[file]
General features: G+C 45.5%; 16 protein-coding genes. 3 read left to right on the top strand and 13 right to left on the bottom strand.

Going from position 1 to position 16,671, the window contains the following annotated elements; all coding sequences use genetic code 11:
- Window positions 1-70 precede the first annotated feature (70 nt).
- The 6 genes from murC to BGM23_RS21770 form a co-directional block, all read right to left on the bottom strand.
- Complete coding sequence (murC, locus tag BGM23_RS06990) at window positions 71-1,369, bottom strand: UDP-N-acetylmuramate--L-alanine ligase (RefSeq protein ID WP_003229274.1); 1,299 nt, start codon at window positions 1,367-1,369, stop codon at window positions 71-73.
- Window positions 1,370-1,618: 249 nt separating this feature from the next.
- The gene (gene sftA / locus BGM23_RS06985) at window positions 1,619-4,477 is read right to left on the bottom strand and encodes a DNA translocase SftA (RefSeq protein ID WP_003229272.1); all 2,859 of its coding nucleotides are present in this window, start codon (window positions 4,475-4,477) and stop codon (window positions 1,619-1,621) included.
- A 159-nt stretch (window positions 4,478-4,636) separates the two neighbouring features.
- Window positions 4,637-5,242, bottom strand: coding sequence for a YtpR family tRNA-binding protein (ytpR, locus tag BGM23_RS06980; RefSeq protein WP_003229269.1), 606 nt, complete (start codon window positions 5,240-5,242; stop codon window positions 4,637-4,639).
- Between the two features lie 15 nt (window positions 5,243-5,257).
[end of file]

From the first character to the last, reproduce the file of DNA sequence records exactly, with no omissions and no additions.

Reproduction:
General features: G+C 45.5%; 16 protein-coding genes. 3 read left to right on the top strand and 13 right to left on the bottom strand.

Going from position 1 to position 16,671, the window contains the following annotated elements; all coding sequences use genetic code 11:
- Window positions 1-70 precede the first annotated feature (70 nt).
- The 6 genes from murC to BGM23_RS21770 form a co-directional block, all read right to left on the bottom strand.
- Complete coding sequence (murC, locus tag BGM23_RS06990) at window positions 71-1,369, bottom strand: UDP-N-acetylmuramate--L-alanine ligase (RefSeq protein ID WP_003229274.1); 1,299 nt, start codon at window positions 1,367-1,369, stop codon at window positions 71-73.
- Window positions 1,370-1,618: 249 nt separating this feature from the next.
- The gene (gene sftA / locus BGM23_RS06985) at window positions 1,619-4,477 is read right to left on the bottom strand and encodes a DNA translocase SftA (RefSeq protein ID WP_003229272.1); all 2,859 of its coding nucleotides are present in this window, start codon (window positions 4,475-4,477) and stop codon (window positions 1,619-1,621) included.
- A 159-nt stretch (window positions 4,478-4,636) separates the two neighbouring features.
- Window positions 4,637-5,242, bottom strand: coding sequence for a YtpR family tRNA-binding protein (ytpR, locus tag BGM23_RS06980; RefSeq protein WP_003229269.1), 606 nt, complete (start codon window positions 5,240-5,242; stop codon window positions 4,637-4,639).
- Between the two features lie 15 nt (window positions 5,243-5,257).